Employers would not be faulted for assuming that derogatory remarks made in the workplace by one person to another about that person’s place of birth, religion, sexual orientation is discrimination under the Human Rights Code. The B.C. Court of Appeal has recently clarified that this is not always the case.
This decision (Schrenk v. BC Human Rights Tribunal and Mashgoul) involved two employees who worked for two different employers at the same worksite. Schrenk was employed by a contracting company onsite (Clemas) and was the site foreman. Mashgoul was a civil engineer working for the consulting engineering company and was the site administrator on the project. Mashgoul supervised the work done by Clemas.
While on the worksite, Schrenk made derogatory statements to Mashgoul and others about Mashgoul’s place of birth, religion and sexual orientation. He also sent derogatory e-mails to Mashgoul. Mashgoul complained to Clemas and Schrenk’s employment was terminated. There was no dispute that the offensive conduct occurred.
Mashgoul brought a human rights complaint against Schrenk and Clemas. Schrenk and Clemas argued that they had not discriminated against Mashgoul under the Code and applied to have the complaint dismissed on the basis that they did not employ Mashgoul. The Tribunal refused to dismiss the complaint, ruling that the purpose of the Code is to address discrimination in the workplace and that it would be unduly artificial and inconsistent with public policy to dismiss the complaint simply because Mashgoul was not employed by Clemas.
In addressing the appeal, the Court of Appeal noted that the Human Rights Code prohibits a “person” from discriminating against an “employee”. Schrenk was clearly a person and Mashgoul was an employee.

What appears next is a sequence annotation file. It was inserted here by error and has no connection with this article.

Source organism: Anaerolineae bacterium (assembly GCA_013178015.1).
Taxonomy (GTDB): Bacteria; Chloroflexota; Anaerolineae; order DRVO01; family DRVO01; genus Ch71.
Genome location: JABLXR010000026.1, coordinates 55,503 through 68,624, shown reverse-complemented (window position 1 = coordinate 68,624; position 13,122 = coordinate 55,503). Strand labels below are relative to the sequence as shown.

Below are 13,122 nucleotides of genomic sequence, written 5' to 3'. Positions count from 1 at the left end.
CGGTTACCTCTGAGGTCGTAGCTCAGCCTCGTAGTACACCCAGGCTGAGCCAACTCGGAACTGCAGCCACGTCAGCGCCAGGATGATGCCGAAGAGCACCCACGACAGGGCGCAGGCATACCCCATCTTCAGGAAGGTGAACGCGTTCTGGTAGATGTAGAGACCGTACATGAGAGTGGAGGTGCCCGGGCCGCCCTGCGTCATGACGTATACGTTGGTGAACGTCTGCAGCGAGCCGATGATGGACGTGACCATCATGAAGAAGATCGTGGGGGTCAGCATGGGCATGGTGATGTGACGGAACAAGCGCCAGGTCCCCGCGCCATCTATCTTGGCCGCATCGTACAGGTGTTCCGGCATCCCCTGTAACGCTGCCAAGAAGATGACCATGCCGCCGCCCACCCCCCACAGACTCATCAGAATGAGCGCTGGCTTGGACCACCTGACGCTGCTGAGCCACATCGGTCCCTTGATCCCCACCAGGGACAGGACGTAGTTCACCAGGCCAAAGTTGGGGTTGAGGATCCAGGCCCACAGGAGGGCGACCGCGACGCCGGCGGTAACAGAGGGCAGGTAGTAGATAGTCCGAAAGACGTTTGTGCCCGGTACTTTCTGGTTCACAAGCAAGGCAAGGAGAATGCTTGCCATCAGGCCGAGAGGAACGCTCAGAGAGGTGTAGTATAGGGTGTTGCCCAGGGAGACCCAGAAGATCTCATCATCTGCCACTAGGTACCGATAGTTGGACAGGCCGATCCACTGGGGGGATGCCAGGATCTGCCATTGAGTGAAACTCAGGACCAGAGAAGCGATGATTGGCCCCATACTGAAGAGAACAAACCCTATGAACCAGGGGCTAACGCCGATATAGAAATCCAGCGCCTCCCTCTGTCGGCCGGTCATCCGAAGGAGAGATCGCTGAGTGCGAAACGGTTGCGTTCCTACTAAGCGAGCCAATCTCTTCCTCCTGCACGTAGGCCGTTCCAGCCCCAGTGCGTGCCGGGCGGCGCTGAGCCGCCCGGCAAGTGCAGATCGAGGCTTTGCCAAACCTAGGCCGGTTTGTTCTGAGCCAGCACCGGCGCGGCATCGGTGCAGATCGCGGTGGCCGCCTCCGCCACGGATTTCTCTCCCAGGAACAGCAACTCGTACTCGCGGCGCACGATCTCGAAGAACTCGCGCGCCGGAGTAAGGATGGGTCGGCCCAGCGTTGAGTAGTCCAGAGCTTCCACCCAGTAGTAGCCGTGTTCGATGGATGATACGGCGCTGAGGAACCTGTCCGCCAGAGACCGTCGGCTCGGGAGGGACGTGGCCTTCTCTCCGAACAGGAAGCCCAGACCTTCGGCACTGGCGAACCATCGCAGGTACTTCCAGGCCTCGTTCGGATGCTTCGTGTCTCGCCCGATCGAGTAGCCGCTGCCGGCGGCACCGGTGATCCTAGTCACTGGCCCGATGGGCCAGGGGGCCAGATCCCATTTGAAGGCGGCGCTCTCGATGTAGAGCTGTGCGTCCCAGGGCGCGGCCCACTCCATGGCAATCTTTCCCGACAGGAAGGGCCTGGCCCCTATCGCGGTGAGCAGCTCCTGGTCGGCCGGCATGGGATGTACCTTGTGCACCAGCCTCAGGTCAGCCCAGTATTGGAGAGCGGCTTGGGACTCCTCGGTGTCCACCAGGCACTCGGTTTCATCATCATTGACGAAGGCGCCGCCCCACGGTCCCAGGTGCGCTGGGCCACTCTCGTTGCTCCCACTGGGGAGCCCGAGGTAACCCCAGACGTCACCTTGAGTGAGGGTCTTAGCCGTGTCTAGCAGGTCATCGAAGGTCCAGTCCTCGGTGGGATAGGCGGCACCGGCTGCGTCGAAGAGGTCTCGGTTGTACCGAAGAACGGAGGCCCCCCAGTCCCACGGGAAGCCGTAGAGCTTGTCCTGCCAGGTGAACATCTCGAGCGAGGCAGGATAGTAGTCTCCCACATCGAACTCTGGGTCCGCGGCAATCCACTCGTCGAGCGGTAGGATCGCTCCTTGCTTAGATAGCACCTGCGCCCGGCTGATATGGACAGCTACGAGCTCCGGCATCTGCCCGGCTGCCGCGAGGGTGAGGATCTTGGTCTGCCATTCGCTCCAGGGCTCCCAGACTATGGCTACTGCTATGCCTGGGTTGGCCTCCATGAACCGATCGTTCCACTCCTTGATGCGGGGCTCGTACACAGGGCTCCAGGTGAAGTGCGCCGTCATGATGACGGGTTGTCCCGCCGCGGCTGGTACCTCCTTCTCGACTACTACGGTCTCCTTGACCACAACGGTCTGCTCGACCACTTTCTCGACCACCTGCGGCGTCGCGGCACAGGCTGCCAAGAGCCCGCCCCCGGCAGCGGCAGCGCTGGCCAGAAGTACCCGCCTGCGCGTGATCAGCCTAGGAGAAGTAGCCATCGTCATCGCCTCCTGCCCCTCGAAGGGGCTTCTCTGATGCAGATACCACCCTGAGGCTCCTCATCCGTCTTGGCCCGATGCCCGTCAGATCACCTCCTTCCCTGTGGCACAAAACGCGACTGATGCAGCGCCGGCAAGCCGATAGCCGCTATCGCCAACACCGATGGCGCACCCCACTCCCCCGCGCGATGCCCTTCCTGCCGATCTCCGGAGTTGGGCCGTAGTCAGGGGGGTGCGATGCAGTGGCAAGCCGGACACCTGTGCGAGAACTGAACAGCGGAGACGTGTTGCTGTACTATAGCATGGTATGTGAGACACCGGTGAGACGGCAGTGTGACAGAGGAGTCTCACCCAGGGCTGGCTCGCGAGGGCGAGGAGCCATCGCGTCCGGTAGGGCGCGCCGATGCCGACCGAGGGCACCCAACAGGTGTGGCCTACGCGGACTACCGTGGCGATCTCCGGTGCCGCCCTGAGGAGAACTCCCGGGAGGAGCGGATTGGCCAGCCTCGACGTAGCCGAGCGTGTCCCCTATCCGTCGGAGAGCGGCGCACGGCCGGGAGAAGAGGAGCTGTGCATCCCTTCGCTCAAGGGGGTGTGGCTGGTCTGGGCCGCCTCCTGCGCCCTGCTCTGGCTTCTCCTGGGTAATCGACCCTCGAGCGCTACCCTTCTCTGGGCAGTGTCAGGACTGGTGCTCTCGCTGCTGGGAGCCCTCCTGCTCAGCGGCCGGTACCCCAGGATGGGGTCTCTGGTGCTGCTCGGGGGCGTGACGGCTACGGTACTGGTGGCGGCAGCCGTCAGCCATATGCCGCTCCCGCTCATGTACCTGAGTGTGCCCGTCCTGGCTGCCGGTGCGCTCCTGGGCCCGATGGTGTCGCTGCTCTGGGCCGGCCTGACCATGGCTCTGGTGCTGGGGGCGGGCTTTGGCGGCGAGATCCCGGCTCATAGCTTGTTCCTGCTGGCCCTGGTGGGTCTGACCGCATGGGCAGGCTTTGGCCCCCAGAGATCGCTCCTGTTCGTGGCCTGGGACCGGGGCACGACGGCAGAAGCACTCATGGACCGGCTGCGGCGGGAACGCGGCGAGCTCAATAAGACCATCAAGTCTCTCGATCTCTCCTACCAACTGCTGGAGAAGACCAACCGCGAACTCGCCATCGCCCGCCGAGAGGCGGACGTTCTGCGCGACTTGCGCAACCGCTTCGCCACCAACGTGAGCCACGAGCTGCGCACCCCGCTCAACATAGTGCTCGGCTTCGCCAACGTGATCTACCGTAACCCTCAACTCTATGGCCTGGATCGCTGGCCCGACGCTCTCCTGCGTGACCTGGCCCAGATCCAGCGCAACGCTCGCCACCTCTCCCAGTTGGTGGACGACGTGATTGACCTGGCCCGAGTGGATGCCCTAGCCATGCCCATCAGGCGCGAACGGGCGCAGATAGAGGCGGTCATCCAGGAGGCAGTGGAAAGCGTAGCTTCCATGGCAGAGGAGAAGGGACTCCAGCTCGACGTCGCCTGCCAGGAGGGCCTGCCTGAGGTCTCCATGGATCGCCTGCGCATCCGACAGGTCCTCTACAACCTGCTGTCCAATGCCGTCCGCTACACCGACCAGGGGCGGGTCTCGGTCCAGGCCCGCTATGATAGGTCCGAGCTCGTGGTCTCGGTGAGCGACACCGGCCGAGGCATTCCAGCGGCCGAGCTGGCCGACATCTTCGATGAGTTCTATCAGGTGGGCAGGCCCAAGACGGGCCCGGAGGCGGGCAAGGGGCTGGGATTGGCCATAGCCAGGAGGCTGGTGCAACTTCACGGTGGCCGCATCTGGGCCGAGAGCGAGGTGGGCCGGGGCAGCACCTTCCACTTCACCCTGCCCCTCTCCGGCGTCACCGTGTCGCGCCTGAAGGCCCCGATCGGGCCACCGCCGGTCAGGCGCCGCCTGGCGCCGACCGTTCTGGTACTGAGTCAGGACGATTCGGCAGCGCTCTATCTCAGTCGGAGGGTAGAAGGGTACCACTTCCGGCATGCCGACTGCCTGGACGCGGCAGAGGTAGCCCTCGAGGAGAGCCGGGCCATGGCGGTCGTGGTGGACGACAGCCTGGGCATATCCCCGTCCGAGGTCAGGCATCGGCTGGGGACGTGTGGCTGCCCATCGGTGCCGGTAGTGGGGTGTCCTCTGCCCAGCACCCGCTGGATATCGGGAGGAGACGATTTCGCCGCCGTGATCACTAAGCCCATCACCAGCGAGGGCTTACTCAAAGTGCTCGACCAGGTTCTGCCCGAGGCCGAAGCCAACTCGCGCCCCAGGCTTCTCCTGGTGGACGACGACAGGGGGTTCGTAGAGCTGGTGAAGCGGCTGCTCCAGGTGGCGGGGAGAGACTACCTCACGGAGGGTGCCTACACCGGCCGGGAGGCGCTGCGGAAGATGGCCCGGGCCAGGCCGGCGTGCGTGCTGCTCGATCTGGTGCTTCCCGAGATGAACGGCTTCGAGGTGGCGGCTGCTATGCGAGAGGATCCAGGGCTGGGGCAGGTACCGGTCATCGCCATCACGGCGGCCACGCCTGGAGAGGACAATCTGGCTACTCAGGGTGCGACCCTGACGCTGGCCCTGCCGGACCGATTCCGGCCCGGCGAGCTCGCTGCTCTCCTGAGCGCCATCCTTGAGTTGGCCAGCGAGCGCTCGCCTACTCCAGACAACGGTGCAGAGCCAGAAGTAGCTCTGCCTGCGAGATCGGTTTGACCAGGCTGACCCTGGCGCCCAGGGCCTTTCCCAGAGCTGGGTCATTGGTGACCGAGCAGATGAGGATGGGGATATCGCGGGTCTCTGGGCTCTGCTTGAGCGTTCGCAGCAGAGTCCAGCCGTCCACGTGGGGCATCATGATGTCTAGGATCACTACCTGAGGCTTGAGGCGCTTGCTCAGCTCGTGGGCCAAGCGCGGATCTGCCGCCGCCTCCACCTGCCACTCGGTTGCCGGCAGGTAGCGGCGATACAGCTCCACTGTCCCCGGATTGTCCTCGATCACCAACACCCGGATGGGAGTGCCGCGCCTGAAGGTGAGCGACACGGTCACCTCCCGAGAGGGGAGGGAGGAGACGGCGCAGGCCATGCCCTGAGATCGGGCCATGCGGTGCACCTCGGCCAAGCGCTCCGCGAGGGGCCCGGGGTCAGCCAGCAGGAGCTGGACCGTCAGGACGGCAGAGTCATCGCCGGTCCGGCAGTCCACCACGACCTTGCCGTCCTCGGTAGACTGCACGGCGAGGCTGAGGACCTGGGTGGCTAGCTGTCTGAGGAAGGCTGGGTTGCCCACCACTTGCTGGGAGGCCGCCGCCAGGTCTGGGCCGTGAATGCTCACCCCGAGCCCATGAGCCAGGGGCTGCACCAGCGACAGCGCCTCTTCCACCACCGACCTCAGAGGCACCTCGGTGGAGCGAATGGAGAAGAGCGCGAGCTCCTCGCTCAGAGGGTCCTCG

However, the Code prohibits discrimination “against a person regarding employment or any term of employment”. While Schrenk’s conduct was clearly objectionable harassment, the conduct did not have sufficient nexus with Mashgoul’s employment to be discrimination under the Code. The Court held that not all insults will be discrimination regarding employment – they can amount to discrimination if the wrongdoer is clothed with authority from the employer to impose the unwelcome conduct on the employee. Neither Schrenk nor Clemas were in a position to impose Schrenk’s conduct on Mashgoul as a term or condition of his employment. The appeal was allowed.
It is important to note that Mashgoul had not filed a complaint against his employer alleging that it had failed to provide him a discrimination free workplace. Instead, he only filed his complaint against Schrenk and Clemas.
Employers have a duty to ensure that employees are not discriminated against in their employment and have an obligation under the Workers’ Compensation Act to maintain a harassment free workplace. Many employers recognize the harm that discriminatory and harassing behaviour can cause in a workplace and the risk of constructive dismissal it creates and have broad policies addressing harassment in the workplace. We suspect that most employers would take steps to address offensive conduct in the workplace if it comes from third parties such as clients, customers, contractors, regulators, the public.
However, this decision has potential implications for the current thinking about when an employer will be liable under the Human Rights Code for the conduct of co-workers, customers, clients, patients, residents, partners, contractors, the public, etc. We have been told that the Tribunal is appealing this decision to the Supreme Court of Canada.